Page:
title page

I thought the name "Erle Stanley Gardner" sounded somehow familiar--and a Google search told me that yes, indeed: he was the creator of Perry Mason and many other mysteries. Regarding his writing, the Thrilling Detective website says, "Although critics sneered and many felt that Erle Stanley Gardner was not a very good writer ... Gardner was one of the best selling writers of all times, and certainly one of the best-selling mystery authors ever."

Erle Stanley Gardner


source

Armed with this knowledge, and with some effort (and invaluable aid from Wakanomori), I take the dedication to read,

To my friend and
instructor
Capt. Frances G. Lee -- Trooper Gardner reporting.
With all my love
Erle
Stanley Gardner
June 1958

So who was Captain Frances--female spelling--G. Lee?

Well! She turns out to be Frances Glessner Lee, whom Wikipedia tells us is the "mother of forensic science"!

She had to wait until she was 52 to embark on the career for which she became famous, but at that point she inherited a fabulous fortune that enabled her to pursue her studies and endow departments of legal medicine, police science, and a library.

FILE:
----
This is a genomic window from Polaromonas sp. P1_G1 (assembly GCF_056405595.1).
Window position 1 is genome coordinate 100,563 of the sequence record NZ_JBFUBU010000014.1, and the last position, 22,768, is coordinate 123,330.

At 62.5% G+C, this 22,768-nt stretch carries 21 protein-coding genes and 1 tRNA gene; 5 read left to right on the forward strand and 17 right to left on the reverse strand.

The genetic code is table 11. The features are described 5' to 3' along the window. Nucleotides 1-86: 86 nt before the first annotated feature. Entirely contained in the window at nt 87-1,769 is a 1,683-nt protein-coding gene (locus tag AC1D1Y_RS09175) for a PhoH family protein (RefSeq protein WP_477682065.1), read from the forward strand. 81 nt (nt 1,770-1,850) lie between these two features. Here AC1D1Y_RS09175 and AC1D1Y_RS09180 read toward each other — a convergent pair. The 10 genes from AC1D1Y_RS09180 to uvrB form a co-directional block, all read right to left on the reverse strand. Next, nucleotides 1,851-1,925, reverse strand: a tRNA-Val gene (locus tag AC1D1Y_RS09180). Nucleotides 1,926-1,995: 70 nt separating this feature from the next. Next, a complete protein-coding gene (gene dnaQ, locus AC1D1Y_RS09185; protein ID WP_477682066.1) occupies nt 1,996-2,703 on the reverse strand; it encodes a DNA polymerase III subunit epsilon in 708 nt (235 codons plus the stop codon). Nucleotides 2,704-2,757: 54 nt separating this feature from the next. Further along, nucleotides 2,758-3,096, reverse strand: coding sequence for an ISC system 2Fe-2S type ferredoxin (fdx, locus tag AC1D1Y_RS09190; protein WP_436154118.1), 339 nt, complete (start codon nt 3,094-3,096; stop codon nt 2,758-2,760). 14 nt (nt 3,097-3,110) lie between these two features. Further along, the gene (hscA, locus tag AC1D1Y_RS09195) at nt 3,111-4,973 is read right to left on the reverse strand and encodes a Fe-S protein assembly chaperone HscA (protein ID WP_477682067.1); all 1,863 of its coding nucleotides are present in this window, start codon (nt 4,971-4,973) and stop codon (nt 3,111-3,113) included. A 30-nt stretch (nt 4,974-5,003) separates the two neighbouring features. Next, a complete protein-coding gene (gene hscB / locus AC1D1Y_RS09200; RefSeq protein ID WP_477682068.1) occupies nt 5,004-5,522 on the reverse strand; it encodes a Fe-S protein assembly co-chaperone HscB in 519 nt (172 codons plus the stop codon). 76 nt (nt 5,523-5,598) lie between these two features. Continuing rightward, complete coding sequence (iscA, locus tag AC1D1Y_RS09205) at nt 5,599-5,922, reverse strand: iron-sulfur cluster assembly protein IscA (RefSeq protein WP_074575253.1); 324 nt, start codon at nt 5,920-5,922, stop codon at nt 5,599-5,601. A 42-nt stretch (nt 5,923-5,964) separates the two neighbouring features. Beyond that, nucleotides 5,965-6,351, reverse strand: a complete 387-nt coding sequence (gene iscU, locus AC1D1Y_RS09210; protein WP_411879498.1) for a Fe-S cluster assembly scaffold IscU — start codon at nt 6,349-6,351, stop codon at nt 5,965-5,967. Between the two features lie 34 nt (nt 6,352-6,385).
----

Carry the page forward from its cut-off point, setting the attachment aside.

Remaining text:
Further, Wikipedia tells us that "for her work, Lee was made an honorary captain in the New Hampshire State Police in 1943, making her to first woman to join International Association of Chief of Police."

a picture of her

source

And, Erle Stanley Gardner dedicated several novels to her.

... and somehow one that he'd sent to her himself, with an inscription, ends its life in a recycling dumpster in my town. I wonder who owned the book?

an extra, on prisons )

In any case: not your everyday find!


Juracán

Jun. 1st, 2017 12:06 am
asakiyume: (feathers on the line)






Here's something I just learned: